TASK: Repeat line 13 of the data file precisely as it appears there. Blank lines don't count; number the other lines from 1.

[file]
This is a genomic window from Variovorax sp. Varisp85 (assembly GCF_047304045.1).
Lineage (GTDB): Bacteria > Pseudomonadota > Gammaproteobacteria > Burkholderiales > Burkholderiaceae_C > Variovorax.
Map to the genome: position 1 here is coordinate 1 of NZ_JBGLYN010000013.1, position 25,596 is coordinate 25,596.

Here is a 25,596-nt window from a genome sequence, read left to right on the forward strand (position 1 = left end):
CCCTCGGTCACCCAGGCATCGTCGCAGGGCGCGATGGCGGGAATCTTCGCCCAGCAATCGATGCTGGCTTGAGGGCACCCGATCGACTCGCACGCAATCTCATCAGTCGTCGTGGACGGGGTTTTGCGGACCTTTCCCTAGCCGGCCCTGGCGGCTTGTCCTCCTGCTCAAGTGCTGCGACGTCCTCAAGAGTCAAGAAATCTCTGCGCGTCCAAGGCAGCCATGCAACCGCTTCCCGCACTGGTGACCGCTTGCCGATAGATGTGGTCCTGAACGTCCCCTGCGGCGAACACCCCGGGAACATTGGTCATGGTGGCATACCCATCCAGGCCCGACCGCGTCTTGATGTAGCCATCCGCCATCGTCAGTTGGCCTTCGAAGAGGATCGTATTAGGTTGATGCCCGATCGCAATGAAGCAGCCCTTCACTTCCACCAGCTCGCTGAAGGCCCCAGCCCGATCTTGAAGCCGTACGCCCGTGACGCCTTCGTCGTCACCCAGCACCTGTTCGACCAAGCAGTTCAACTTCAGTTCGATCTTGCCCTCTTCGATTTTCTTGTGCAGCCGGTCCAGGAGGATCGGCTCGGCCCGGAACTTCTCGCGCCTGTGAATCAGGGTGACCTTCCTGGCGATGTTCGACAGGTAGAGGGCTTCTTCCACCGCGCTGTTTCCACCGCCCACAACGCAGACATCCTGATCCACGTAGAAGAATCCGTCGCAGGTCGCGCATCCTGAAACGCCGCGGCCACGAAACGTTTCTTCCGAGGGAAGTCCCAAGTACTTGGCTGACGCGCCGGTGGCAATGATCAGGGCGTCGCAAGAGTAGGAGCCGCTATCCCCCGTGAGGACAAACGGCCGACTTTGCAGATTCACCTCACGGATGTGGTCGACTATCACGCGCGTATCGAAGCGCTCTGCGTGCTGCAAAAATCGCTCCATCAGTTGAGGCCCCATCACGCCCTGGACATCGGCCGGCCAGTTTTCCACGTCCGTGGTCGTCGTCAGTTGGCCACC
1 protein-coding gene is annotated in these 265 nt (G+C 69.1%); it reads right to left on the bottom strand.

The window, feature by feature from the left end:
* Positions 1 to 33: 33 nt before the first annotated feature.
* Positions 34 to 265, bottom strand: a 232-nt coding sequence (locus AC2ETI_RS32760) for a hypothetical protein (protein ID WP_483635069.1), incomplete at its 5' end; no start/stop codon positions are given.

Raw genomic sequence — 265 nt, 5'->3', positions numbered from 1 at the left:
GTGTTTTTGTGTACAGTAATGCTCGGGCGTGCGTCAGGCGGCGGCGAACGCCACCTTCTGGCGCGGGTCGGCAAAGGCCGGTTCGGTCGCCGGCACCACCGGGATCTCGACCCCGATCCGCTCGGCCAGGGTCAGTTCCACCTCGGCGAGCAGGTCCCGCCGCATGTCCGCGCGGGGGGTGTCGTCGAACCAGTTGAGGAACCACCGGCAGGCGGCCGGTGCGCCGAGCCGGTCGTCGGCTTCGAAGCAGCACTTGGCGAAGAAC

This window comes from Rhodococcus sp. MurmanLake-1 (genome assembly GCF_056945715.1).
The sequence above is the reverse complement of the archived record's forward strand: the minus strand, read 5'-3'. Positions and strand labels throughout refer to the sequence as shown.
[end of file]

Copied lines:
The sequence above is the reverse complement of the archived record's forward strand: the minus strand, read 5'-3'. Positions and strand labels throughout refer to the sequence as shown.